A Federal Agency Subtweeted Trump After His Bonkers Take On Winter Storm Jayden

by Seth Millstein
Chip Somodevilla/Getty Images News/Getty Images

Winter Storm Jayden is bringing frigid temperatures and snow to the Midwest and South, and this prompted President Trump to quip that "we need" global warming (or "Global Waming," as he phrased it in his tweet) to offset the cold. That's not how climate change works, though, and following Trump's tweet, the National Oceanic and Atmospheric Administration took to the platform to explain why cold temperatures in the midwest do not disprove the existence of global warming.

Bustle has reached out to the White House for comment.

"In the beautiful Midwest, windchill temperatures are reaching minus 60 degrees, the coldest ever recorded," Trump wrote in a tweet Monday night. "In coming days, expected to get even colder. People can’t last outside even for minutes. What the hell is going on with Global Waming [sic]? Please come back fast, we need you!"

This wasn't the first time that Trump, who in the past has falsely claimed that global warming is a hoax invented by the Chinese government, has suggested that cold weather and global warming are mutually exclusive. But they aren't, and Trump was quickly corrected by his own government. On Tuesday morning, the NOAA wrote in a tweet that "winter storms don't prove that global warming isn't happening," and linked to a cartoon and article that explain why this definitely is not the case.

"There are plenty of places where winter temperatures would have to rise by 10, 20, even 30 degrees Fahrenheit before it would stop snowing," the NOAA explains. "Until then, snowstorms remain quite possible, and natural climate patterns and random variability will still lead to winters that are unusually cold and snowy in different locations."

The NOAA goes on to highlight the distinction between the weather, which refers to day-to-day atmospheric conditions in any given location, and the climate, which refers to the broader weather patterns of a place over the course of years or decades. Out of all the snow seasons between 1961 and 2010 that produced extreme cold events, 35 percent of those seasons were actually warmer than average, according to the NOAA.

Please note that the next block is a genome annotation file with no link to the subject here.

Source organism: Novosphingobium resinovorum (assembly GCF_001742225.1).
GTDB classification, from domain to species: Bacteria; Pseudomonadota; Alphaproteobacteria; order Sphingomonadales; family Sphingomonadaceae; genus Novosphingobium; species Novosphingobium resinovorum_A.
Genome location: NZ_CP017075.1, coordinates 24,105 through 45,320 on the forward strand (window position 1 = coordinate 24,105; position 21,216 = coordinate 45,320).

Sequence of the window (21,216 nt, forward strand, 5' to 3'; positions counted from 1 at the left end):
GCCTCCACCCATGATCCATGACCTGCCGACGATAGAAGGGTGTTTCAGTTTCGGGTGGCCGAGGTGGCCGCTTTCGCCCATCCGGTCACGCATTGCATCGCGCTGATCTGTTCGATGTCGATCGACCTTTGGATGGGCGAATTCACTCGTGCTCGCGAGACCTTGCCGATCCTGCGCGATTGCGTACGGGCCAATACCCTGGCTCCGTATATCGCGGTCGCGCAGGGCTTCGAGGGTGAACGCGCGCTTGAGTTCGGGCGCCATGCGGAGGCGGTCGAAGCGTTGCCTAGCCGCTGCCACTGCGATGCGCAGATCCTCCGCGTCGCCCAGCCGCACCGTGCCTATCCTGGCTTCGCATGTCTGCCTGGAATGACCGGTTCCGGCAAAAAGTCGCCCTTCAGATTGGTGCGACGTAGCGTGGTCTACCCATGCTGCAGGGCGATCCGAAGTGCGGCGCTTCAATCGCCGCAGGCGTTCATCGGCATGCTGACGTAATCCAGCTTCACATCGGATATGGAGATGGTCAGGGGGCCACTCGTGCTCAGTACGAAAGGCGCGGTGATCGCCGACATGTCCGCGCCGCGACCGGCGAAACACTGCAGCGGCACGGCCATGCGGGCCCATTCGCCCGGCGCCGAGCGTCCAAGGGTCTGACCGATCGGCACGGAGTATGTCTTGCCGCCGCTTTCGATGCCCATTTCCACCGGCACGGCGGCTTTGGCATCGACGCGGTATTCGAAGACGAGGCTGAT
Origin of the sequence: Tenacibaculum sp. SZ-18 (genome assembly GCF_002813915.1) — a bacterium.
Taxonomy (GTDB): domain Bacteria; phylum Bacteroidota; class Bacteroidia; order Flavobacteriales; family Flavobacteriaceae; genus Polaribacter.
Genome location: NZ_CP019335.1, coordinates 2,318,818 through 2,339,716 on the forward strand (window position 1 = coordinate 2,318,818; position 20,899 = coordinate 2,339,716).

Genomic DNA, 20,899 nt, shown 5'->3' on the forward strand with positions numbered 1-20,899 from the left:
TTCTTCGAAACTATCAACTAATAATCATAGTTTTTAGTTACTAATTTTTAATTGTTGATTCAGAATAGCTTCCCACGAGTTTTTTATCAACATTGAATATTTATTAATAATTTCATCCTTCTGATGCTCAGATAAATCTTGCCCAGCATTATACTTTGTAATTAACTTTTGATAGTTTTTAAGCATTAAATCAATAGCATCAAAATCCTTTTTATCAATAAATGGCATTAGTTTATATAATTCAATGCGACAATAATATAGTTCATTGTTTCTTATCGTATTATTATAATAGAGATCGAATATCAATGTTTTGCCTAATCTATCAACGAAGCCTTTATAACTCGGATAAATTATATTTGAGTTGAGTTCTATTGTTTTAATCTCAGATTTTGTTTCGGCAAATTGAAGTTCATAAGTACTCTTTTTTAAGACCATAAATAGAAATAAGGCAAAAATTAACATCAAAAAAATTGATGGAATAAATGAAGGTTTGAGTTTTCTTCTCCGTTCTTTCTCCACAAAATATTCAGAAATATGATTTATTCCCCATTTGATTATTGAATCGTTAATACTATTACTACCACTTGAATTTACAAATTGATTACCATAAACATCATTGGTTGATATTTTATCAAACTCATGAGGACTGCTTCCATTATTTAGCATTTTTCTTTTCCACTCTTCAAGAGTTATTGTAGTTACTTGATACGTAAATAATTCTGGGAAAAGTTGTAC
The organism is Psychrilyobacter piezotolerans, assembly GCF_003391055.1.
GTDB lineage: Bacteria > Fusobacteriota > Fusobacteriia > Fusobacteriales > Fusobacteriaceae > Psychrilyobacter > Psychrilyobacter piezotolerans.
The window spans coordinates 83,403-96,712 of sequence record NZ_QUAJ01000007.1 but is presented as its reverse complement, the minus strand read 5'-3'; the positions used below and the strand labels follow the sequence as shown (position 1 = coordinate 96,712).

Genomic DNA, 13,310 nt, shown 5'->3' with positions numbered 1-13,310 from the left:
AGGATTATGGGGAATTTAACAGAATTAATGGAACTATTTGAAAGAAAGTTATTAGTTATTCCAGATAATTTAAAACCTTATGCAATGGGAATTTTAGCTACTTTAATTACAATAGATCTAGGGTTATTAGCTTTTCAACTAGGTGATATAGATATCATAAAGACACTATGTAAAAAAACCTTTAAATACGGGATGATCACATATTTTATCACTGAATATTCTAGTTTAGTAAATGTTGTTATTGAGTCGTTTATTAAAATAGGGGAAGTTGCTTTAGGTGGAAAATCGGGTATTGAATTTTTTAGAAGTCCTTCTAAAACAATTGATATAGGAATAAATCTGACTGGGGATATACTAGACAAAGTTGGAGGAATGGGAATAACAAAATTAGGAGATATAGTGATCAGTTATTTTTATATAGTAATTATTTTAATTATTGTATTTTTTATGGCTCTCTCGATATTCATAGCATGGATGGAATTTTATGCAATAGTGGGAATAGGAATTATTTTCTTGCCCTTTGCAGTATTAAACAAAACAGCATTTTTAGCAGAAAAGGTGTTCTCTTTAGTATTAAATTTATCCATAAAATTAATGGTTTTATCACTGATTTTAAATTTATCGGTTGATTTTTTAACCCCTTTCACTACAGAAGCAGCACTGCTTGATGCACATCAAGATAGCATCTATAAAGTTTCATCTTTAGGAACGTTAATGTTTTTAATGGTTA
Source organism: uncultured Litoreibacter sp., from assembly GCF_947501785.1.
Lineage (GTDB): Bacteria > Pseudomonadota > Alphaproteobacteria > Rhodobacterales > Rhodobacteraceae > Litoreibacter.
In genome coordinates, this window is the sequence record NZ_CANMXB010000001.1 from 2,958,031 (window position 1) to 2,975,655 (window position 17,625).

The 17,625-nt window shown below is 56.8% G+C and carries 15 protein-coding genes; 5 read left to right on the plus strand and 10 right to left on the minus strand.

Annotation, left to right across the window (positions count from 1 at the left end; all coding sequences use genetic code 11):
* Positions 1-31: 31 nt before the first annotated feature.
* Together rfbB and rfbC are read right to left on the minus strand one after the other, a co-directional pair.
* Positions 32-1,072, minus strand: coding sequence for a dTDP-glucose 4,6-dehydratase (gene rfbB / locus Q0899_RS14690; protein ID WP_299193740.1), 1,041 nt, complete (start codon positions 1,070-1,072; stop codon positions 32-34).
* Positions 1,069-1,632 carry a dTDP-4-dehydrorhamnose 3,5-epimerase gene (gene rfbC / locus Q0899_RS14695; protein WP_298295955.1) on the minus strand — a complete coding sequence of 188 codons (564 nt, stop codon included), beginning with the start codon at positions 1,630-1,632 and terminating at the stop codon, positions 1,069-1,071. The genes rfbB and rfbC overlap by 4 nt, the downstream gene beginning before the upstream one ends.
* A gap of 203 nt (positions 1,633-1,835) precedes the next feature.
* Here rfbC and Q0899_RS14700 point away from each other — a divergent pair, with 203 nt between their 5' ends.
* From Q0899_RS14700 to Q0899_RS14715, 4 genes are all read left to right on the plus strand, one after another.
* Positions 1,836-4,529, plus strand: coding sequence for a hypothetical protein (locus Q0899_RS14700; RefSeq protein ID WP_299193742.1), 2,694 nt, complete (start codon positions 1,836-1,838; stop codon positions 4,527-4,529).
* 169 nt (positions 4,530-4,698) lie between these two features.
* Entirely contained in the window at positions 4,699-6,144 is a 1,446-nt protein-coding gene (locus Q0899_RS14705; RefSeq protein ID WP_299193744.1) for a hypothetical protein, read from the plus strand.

According to the Third National Climate Estimate, a government report on climate change released in 2014, there's evidence that since 1950, cold season storms in the Northern hemisphere have become more frequent and severe — even though global temperatures have risen over that same period of time.

Trump is thoroughly opposed to government efforts to fight global warming. He's appointed many climate change deniers to his administration, rolled back regulations aimed at reducing global warming, and withdrawn the U.S. from the Paris Climate Accords.

Jayden is set to batter the Midwest and the South over the course of the week, according to Fox News, with over a foot of snow expected in some regions. According to the Weather Channel, three people have died from snow-related injuries in Iowa and Illinois, and states of emergency have been declared in Wisconsin and Alabama. Over 12,000 flights to, from or inside of the U.S. were canceled on Tuesday, according to the flight-tracking website FlightAware.